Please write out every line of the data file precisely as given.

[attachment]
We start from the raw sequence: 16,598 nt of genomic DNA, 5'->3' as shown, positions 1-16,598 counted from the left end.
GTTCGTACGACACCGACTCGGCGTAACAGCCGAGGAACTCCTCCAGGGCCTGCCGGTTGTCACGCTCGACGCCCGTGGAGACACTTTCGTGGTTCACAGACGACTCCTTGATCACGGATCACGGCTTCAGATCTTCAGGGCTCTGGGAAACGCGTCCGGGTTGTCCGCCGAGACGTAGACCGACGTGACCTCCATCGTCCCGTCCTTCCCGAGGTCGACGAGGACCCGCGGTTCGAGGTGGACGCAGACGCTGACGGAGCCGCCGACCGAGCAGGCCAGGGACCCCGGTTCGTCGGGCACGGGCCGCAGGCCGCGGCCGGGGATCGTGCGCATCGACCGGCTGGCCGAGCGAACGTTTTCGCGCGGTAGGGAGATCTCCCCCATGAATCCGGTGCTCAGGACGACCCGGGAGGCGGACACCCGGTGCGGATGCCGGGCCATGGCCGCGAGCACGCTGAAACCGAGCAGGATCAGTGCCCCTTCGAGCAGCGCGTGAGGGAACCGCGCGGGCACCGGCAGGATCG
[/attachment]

We start from the raw sequence: 16,598 nt of genomic DNA, 5'->3' as shown, positions 1-16,598 counted from the left end.
GTTCGTACGACACCGACTCGGCGTAACAGCCGAGGAACTCCTCCAGGGCCTGCCGGTTGTCACGCTCGACGCCCGTGGAGACACTTTCGTGGTTCACAGACGACTCCTTGATCACGGATCACGGCTTCAGATCTTCAGGGCTCTGGGAAACGCGTCCGGGTTGTCCGCCGAGACGTAGACCGACGTGACCTCCATCGTCCCGTCCTTCCCGAGGTCGACGAGGACCCGCGGTTCGAGGTGGACGCAGACGCTGACGGAGCCGCCGACCGAGCAGGCCAGGGACCCCGGTTCGTCGGGCACGGGCCGCAGGCCGCGGCCGGGGATCGTGCGCATCGACCGGCTGGCCGAGCGAACGTTTTCGCGCGGTAGGGAGATCTCCCCCATGAATCCGGTGCTCAGGACGACCCGGGAGGCGGACACCCGGTGCGGATGCCGGGCCATGGCCGCGAGCACGCTGAAACCGAGCAGGATCAGTGCCCCTTCGAGCAGCGCGTGAGGGAACCGCGCGGGCACCGGCAGGATCG